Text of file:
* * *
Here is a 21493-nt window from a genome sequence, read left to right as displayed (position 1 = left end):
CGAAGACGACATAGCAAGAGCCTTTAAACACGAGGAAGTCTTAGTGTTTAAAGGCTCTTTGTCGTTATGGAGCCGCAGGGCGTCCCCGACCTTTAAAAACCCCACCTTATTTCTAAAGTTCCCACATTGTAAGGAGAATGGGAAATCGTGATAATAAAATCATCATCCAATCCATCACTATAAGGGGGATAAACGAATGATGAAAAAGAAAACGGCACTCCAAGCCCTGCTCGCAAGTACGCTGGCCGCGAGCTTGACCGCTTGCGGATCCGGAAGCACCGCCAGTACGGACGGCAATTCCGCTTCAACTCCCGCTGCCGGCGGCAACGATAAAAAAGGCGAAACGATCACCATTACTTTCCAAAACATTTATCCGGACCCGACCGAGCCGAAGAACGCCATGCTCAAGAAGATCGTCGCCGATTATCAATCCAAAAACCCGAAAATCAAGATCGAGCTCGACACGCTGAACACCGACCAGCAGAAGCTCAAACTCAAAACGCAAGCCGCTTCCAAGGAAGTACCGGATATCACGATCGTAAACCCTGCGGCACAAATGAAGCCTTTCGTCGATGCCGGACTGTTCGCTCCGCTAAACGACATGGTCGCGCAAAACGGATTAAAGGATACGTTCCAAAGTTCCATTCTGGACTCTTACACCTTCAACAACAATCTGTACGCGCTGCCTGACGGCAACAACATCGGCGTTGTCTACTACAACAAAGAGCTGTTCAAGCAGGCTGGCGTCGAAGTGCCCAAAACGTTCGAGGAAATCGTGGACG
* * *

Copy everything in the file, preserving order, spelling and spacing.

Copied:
Here is a 21493-nt window from a genome sequence, read left to right as displayed (position 1 = left end):
CGAAGACGACATAGCAAGAGCCTTTAAACACGAGGAAGTCTTAGTGTTTAAAGGCTCTTTGTCGTTATGGAGCCGCAGGGCGTCCCCGACCTTTAAAAACCCCACCTTATTTCTAAAGTTCCCACATTGTAAGGAGAATGGGAAATCGTGATAATAAAATCATCATCCAATCCATCACTATAAGGGGGATAAACGAATGATGAAAAAGAAAACGGCACTCCAAGCCCTGCTCGCAAGTACGCTGGCCGCGAGCTTGACCGCTTGCGGATCCGGAAGCACCGCCAGTACGGACGGCAATTCCGCTTCAACTCCCGCTGCCGGCGGCAACGATAAAAAAGGCGAAACGATCACCATTACTTTCCAAAACATTTATCCGGACCCGACCGAGCCGAAGAACGCCATGCTCAAGAAGATCGTCGCCGATTATCAATCCAAAAACCCGAAAATCAAGATCGAGCTCGACACGCTGAACACCGACCAGCAGAAGCTCAAACTCAAAACGCAAGCCGCTTCCAAGGAAGTACCGGATATCACGATCGTAAACCCTGCGGCACAAATGAAGCCTTTCGTCGATGCCGGACTGTTCGCTCCGCTAAACGACATGGTCGCGCAAAACGGATTAAAGGATACGTTCCAAAGTTCCATTCTGGACTCTTACACCTTCAACAACAATCTGTACGCGCTGCCTGACGGCAACAACATCGGCGTTGTCTACTACAACAAAGAGCTGTTCAAGCAGGCTGGCGTCGAAGTGCCCAAAACGTTCGAGGAAATCGTGGACG